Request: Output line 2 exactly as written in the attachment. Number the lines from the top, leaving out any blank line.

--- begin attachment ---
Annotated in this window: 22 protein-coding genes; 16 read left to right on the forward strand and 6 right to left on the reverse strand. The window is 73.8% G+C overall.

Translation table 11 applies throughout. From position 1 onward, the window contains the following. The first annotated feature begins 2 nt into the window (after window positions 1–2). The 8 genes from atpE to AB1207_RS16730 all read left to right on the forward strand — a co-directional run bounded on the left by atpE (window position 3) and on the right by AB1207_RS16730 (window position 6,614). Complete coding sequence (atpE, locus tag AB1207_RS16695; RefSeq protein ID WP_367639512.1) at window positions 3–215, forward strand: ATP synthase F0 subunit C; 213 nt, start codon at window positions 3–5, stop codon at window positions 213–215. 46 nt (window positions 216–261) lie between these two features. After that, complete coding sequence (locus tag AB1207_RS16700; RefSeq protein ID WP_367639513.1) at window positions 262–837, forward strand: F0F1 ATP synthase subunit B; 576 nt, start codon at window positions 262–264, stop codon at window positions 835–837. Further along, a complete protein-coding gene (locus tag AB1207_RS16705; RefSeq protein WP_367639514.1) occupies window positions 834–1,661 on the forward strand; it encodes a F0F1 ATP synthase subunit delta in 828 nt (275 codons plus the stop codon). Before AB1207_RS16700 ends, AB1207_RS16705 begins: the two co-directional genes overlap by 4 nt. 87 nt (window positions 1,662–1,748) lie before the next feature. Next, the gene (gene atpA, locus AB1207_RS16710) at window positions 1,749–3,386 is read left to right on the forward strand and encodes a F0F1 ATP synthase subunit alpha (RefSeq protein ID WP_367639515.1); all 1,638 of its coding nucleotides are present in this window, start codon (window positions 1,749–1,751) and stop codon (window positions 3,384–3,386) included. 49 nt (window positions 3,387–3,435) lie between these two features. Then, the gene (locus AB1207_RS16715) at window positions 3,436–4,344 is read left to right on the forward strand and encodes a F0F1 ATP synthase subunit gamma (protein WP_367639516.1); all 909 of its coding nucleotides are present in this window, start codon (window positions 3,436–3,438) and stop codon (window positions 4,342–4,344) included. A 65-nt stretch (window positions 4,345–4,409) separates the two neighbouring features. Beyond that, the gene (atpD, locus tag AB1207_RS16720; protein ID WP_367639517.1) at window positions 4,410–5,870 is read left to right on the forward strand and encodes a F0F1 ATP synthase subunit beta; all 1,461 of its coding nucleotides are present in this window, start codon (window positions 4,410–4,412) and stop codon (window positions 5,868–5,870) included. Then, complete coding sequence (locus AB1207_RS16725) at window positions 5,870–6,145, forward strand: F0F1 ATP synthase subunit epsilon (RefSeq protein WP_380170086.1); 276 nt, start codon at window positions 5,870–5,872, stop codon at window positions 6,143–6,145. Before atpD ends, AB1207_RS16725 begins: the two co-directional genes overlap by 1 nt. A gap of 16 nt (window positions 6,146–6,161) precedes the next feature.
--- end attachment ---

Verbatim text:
Translation table 11 applies throughout. From position 1 onward, the window contains the following. The first annotated feature begins 2 nt into the window (after window positions 1–2). The 8 genes from atpE to AB1207_RS16730 all read left to right on the forward strand — a co-directional run bounded on the left by atpE (window position 3) and on the right by AB1207_RS16730 (window position 6,614). Complete coding sequence (atpE, locus tag AB1207_RS16695; RefSeq protein ID WP_367639512.1) at window positions 3–215, forward strand: ATP synthase F0 subunit C; 213 nt, start codon at window positions 3–5, stop codon at window positions 213–215. 46 nt (window positions 216–261) lie between these two features. After that, complete coding sequence (locus tag AB1207_RS16700; RefSeq protein ID WP_367639513.1) at window positions 262–837, forward strand: F0F1 ATP synthase subunit B; 576 nt, start codon at window positions 262–264, stop codon at window positions 835–837. Further along, a complete protein-coding gene (locus tag AB1207_RS16705; RefSeq protein WP_367639514.1) occupies window positions 834–1,661 on the forward strand; it encodes a F0F1 ATP synthase subunit delta in 828 nt (275 codons plus the stop codon). Before AB1207_RS16700 ends, AB1207_RS16705 begins: the two co-directional genes overlap by 4 nt. 87 nt (window positions 1,662–1,748) lie before the next feature. Next, the gene (gene atpA, locus AB1207_RS16710) at window positions 1,749–3,386 is read left to right on the forward strand and encodes a F0F1 ATP synthase subunit alpha (RefSeq protein ID WP_367639515.1); all 1,638 of its coding nucleotides are present in this window, start codon (window positions 1,749–1,751) and stop codon (window positions 3,384–3,386) included. 49 nt (window positions 3,387–3,435) lie between these two features. Then, the gene (locus AB1207_RS16715) at window positions 3,436–4,344 is read left to right on the forward strand and encodes a F0F1 ATP synthase subunit gamma (protein WP_367639516.1); all 909 of its coding nucleotides are present in this window, start codon (window positions 3,436–3,438) and stop codon (window positions 4,342–4,344) included. A 65-nt stretch (window positions 4,345–4,409) separates the two neighbouring features. Beyond that, the gene (atpD, locus tag AB1207_RS16720; protein ID WP_367639517.1) at window positions 4,410–5,870 is read left to right on the forward strand and encodes a F0F1 ATP synthase subunit beta; all 1,461 of its coding nucleotides are present in this window, start codon (window positions 4,410–4,412) and stop codon (window positions 5,868–5,870) included. Then, complete coding sequence (locus AB1207_RS16725) at window positions 5,870–6,145, forward strand: F0F1 ATP synthase subunit epsilon (RefSeq protein WP_380170086.1); 276 nt, start codon at window positions 5,870–5,872, stop codon at window positions 6,143–6,145. Before atpD ends, AB1207_RS16725 begins: the two co-directional genes overlap by 1 nt. A gap of 16 nt (window positions 6,146–6,161) precedes the next feature.